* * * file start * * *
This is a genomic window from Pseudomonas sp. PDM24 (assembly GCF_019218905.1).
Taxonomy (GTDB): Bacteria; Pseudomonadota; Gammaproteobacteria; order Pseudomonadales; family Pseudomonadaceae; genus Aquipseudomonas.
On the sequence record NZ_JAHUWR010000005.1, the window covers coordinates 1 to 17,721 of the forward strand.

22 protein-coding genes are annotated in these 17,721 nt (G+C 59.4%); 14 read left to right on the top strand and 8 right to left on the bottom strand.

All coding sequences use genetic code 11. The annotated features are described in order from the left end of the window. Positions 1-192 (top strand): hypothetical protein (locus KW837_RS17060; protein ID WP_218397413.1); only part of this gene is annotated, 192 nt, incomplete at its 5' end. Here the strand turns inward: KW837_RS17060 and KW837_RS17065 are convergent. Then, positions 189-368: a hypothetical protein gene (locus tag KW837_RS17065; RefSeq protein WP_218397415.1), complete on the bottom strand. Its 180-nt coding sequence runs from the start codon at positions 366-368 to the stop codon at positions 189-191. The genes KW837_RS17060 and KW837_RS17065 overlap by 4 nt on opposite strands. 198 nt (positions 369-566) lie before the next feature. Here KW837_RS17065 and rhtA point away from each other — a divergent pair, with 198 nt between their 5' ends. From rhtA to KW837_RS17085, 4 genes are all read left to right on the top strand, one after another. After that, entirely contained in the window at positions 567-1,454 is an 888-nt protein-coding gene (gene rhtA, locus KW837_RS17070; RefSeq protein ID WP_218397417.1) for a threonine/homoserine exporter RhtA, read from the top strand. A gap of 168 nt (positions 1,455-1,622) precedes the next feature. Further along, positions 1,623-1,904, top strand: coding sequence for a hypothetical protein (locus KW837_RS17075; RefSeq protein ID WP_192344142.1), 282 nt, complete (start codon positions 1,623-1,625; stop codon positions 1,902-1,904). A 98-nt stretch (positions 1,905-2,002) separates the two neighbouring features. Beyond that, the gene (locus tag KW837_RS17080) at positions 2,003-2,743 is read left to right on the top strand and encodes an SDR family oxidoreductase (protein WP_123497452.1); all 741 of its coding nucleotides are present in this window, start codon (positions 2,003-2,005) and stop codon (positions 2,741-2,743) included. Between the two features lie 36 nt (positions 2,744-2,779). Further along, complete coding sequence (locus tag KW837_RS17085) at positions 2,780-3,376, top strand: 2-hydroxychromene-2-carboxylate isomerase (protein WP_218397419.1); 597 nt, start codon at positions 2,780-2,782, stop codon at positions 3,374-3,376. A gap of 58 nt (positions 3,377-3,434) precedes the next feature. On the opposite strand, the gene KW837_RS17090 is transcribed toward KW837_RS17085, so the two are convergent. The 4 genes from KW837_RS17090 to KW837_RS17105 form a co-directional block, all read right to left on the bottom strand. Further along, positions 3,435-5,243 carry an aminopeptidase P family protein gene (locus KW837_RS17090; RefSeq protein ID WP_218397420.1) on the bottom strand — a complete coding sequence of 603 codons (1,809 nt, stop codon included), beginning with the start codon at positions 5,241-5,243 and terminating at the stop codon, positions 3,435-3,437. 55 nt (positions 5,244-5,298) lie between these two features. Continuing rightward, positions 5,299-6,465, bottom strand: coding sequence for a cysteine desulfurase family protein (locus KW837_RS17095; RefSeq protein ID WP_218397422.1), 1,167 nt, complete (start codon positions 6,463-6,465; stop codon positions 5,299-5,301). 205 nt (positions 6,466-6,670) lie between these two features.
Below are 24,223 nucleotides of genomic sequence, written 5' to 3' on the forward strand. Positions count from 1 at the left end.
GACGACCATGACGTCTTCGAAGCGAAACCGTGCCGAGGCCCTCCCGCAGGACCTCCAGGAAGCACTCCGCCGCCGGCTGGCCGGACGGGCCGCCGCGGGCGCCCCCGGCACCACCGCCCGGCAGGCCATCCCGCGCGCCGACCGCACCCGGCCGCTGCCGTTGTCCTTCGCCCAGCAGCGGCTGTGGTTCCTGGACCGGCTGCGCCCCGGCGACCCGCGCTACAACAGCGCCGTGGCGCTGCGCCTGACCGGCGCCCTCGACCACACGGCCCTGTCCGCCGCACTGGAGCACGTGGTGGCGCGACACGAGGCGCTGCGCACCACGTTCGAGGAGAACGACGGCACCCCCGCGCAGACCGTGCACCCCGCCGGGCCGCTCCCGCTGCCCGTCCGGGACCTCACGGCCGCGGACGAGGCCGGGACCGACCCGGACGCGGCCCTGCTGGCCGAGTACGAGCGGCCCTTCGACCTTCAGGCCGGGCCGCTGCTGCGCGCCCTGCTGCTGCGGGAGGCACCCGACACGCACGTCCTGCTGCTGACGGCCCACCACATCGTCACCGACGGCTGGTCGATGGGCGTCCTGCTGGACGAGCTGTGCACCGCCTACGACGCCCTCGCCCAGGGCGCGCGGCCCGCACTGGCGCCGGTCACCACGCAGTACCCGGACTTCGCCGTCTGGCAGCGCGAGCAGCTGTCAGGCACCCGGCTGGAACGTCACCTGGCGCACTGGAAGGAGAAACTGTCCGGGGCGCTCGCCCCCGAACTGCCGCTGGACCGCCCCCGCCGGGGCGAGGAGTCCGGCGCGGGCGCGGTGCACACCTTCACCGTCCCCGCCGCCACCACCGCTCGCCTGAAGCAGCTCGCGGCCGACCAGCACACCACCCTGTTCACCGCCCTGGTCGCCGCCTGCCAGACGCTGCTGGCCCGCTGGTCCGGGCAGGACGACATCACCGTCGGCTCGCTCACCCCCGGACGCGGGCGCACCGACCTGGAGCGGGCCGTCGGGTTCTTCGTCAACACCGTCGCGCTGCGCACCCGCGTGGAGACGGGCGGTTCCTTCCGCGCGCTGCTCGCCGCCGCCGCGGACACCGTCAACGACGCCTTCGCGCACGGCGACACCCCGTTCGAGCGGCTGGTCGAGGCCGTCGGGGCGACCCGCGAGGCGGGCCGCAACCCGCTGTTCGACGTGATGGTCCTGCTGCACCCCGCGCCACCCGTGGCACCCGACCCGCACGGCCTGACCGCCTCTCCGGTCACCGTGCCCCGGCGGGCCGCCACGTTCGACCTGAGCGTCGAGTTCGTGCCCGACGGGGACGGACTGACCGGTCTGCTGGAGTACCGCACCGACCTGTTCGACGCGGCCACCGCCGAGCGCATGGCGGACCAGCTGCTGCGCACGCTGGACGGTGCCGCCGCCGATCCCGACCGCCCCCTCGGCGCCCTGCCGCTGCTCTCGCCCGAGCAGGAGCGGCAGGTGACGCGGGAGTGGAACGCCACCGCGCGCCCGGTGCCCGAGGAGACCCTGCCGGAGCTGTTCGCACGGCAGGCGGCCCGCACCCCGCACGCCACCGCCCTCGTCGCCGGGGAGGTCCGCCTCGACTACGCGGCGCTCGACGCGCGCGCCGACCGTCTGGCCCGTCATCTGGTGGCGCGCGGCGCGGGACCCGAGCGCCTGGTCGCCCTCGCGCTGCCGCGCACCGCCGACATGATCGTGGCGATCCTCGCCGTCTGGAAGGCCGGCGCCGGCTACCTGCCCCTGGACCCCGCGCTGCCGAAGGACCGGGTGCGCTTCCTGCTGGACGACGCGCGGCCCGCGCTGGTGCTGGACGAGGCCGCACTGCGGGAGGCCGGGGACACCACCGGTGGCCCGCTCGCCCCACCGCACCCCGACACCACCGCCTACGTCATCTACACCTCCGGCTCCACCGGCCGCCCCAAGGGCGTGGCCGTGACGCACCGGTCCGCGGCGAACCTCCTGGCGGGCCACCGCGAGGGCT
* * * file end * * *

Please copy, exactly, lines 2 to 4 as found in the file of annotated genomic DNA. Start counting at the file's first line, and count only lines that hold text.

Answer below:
Taxonomy (GTDB): Bacteria; Pseudomonadota; Gammaproteobacteria; order Pseudomonadales; family Pseudomonadaceae; genus Aquipseudomonas.
On the sequence record NZ_JAHUWR010000005.1, the window covers coordinates 1 to 17,721 of the forward strand.

22 protein-coding genes are annotated in these 17,721 nt (G+C 59.4%); 14 read left to right on the top strand and 8 right to left on the bottom strand.